VerBS: I’m from Culver City and my homie Alpha MC, he went to Hamilton with me. He used to tell me about this park that they would rap at and shit. So then on a Thursday, homies and I hopped in the whip and went to Project Blowed. My homie had a car and he was the only one of us with one. I went there one Thursday and I was like ‘Oh shit. This is some real rap shit.’ When I graduated high school, on my grad night, my cousin took me there at 11 at night and I just started rapping with the people over there. Every Thursday after that, the homies and I would just go. I started to get to know people. It was like training in the dojo every Thursday. Rap, rap, rap, rap, rap until three in the morning. That’s when I met Nocando, that’s when I met Aceyalone, and Badru and all these other underground rappers. All sorts of rappers who when I probably say their name, no one’s going to know who they are unless you are in the LA underground rap world.
That’s basically what it is. My homie Flako 7 was the host at the time. But, the hosts were interchangeable like one time Abstract Rude hosted, sometimes Aceyalone would host but, it’s very rare. He was kind of like on Decon Records at the time and Okayplayer was cracking. Then that shit started dwindling around 2008. Around the time I was touring with Murs, it was dwindling. I come back and my girl and I started doing the event and we start doing every third Tuesday.That’s just how it stayed – from there. Some people say Bananas is the extension of Project Blowed, some people say it’s not because it’s at the Kaos Network. When OG’s come in they like ‘Oh man you keeping the Blowed alive.’ That shit means a lot to me. I never thought it was an extension of Project Blowed. That’s not a diss at all because I’m from Project Blowed but our aesthetics are significantly different. In terms of people who come to the show. I’m from Project Blowed, this is my event and it’s called Bananas. When folks in the streets are saying that we’re keeping The Blowed alive, that’s a big up. At the end of the year, they do the Project Blowed anniversary and Bananas has a time slot always so that’s cool. It’s in the ‘Blowed’ family,’ but it’s its own beast.
DX: Do you remember the initial conception of Bananas and the first lineup and where’s it’s gone?
VerBS: Yeah, it was Open Mike Eagle, Speak and some band called The Libra Project? No there wasn’t reasoning, it just takes a lot of time and energy to do these shows every month. Once I look up, the show’s coming up again and I’m like ‘Oh fuck!’ It helps me pay my rent a little bit so it’s definitely more money than the rap. I’m still actively on shows in the LA area. I still go to Arizona and Las Vegas. I have a fan base in Las Vegas and Arizona. That shit is pretty cool but I’m not selling out any shows. 20 die hard niggas will come, shit like that.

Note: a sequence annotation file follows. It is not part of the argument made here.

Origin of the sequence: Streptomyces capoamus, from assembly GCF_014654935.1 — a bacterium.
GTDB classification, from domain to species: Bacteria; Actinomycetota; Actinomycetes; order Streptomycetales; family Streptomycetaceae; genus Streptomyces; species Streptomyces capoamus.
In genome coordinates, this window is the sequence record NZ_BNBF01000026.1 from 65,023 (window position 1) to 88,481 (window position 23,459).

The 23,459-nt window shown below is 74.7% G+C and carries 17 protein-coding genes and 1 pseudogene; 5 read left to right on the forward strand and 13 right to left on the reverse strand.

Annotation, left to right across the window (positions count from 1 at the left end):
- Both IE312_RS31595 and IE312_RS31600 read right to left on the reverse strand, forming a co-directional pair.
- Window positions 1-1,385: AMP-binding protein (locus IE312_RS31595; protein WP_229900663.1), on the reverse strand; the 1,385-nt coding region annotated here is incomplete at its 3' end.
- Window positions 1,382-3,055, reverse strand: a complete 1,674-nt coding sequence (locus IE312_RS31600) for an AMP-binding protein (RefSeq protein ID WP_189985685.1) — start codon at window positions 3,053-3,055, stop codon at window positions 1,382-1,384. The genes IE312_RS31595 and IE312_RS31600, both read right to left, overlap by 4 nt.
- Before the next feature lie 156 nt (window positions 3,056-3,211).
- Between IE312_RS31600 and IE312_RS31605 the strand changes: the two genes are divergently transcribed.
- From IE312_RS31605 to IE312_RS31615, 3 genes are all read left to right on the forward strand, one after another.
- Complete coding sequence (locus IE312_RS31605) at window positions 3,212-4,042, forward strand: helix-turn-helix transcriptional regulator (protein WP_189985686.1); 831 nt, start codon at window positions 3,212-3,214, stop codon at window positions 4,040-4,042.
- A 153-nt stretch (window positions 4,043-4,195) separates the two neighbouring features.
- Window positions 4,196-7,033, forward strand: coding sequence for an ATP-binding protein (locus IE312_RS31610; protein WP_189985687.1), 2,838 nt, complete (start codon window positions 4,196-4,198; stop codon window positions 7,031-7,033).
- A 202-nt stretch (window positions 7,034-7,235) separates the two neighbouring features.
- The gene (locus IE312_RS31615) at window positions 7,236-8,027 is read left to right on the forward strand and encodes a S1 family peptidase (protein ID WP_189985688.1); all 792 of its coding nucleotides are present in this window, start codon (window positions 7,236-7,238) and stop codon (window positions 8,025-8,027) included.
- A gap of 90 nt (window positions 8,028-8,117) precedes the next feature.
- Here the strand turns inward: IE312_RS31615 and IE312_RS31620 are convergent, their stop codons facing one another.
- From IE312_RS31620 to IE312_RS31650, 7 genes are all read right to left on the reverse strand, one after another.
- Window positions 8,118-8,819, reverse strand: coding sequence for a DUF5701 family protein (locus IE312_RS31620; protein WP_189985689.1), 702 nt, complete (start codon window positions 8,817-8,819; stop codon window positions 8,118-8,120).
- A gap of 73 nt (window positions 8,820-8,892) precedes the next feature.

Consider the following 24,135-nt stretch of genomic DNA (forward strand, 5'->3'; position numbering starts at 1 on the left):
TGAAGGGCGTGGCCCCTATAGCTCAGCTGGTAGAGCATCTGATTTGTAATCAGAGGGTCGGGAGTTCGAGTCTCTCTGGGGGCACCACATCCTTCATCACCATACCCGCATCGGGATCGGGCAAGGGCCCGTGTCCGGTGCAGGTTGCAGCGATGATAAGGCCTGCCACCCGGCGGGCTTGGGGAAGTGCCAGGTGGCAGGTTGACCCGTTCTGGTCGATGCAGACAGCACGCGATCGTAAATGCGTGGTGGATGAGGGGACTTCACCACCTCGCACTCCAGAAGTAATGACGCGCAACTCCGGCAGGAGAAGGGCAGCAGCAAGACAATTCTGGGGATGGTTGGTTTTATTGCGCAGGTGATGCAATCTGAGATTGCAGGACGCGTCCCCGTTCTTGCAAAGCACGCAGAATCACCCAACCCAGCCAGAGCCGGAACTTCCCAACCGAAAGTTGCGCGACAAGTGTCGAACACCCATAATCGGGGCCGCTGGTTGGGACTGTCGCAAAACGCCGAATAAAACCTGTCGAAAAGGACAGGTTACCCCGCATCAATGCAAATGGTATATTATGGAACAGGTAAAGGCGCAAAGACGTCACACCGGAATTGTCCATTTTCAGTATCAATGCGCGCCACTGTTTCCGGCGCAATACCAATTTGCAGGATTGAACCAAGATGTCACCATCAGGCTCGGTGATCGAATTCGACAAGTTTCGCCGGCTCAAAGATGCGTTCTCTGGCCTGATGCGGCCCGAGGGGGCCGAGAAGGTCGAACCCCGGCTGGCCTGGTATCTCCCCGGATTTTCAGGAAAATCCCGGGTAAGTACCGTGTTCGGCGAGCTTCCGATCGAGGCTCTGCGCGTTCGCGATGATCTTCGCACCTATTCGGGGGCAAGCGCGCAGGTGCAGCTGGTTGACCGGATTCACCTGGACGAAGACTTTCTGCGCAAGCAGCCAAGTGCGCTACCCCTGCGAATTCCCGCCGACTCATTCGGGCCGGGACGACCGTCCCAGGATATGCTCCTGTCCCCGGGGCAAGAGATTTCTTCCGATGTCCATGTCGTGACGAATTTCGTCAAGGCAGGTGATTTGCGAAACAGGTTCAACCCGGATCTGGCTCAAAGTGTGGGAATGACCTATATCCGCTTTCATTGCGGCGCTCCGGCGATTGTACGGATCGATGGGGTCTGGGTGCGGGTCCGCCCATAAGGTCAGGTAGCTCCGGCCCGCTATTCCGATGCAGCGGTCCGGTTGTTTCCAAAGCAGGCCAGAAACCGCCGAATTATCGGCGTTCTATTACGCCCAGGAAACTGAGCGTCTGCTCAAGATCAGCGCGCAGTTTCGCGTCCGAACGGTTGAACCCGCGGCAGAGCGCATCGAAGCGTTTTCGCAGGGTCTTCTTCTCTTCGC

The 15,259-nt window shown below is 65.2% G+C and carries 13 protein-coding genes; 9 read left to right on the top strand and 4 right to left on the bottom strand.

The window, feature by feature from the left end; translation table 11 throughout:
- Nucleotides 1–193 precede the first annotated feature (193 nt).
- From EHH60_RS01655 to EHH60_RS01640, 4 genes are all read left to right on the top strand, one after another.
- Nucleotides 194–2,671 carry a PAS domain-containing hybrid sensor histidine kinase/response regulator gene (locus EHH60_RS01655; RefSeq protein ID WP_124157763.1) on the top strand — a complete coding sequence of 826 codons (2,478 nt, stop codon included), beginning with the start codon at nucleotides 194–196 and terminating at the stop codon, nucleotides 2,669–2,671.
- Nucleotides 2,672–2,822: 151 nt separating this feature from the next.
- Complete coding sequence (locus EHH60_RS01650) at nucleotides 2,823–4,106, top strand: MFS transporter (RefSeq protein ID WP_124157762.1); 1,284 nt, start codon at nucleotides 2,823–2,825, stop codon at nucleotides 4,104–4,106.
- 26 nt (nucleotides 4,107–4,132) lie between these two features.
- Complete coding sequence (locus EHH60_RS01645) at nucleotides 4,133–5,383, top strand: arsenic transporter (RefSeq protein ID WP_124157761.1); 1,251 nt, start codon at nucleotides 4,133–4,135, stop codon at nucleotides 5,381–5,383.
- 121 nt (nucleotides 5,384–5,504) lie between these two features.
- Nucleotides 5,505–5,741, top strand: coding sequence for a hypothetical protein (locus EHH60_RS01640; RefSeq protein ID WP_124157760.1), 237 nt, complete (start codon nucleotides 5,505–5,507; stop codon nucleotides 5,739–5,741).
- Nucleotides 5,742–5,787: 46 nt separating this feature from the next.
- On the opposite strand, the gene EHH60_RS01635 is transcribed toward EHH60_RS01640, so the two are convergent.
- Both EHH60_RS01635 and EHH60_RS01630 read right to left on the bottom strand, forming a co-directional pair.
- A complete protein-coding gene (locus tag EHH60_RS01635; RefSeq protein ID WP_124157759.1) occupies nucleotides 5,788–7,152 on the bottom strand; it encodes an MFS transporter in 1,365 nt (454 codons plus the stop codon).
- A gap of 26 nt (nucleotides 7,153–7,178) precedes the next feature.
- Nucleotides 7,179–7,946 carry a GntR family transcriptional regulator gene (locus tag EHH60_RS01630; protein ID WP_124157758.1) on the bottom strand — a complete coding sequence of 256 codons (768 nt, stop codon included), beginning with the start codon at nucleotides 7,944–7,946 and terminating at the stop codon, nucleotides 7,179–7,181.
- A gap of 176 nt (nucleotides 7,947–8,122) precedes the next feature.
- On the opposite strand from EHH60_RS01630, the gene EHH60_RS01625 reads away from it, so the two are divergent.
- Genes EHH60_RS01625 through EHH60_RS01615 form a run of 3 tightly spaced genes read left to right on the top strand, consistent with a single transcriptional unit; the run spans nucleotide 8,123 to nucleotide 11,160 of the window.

DX: Why Bananas?
VerBS: This girl named Devin I used to date put me onto the shit. She put me on the DIY world and shows and stuff like that and The Smell and Airspace and other things like that. I was coming from the underground rap background like Project Blowed and so we were like ‘Yo, let’s bring our worlds together.’ She was the driving force and then we broke up and I continued to do it and like Bananas was like our kid. I continued to raise the kid. Now the baby is big!
DX: You got people coming from all across the nation now.
VerBS: Yeah, we got people coming from all over.
I Don’t Have To Be The Guy Like I’m Cracking On Everybody’s Stereo Nigga, But I’m Definitely Like Low Key LA Ambassador To This Rap Shit. So If You Don’t Really Know Me, It’s Kind Of Like You’re Fucking Up.
DX: It seems like you’re in the same situation as Project Blowed. You got a ton of people coming through. I even heard Kendrick Lamar came through one time?
VerBS: Yeah, Kendrick came through and I already met Kendrick at the House of Blues when I was on that Fornever Tour. I didn’t get to rap but, at the last show in LA, it was Nocando and Murs so Black Hippy ended up rapping but, I did that song with Murs that day so that’s a fun fact. That’s when I met him like ‘Who is this nigga? He got a regular name. Why am I not rapping on the show?’ That was the second time I met him. I don’t think he remembered me but he’s like ‘Oh I remember your face.’ The homie who lives down the street in Leimert Park let him, though. Everybody asks me about that. I don’t know Kendrick Lamar. I met him twice.
DX: I’ve even seen a bunch of old White folks there like they’re label scouts during Project Blowed’s glory days.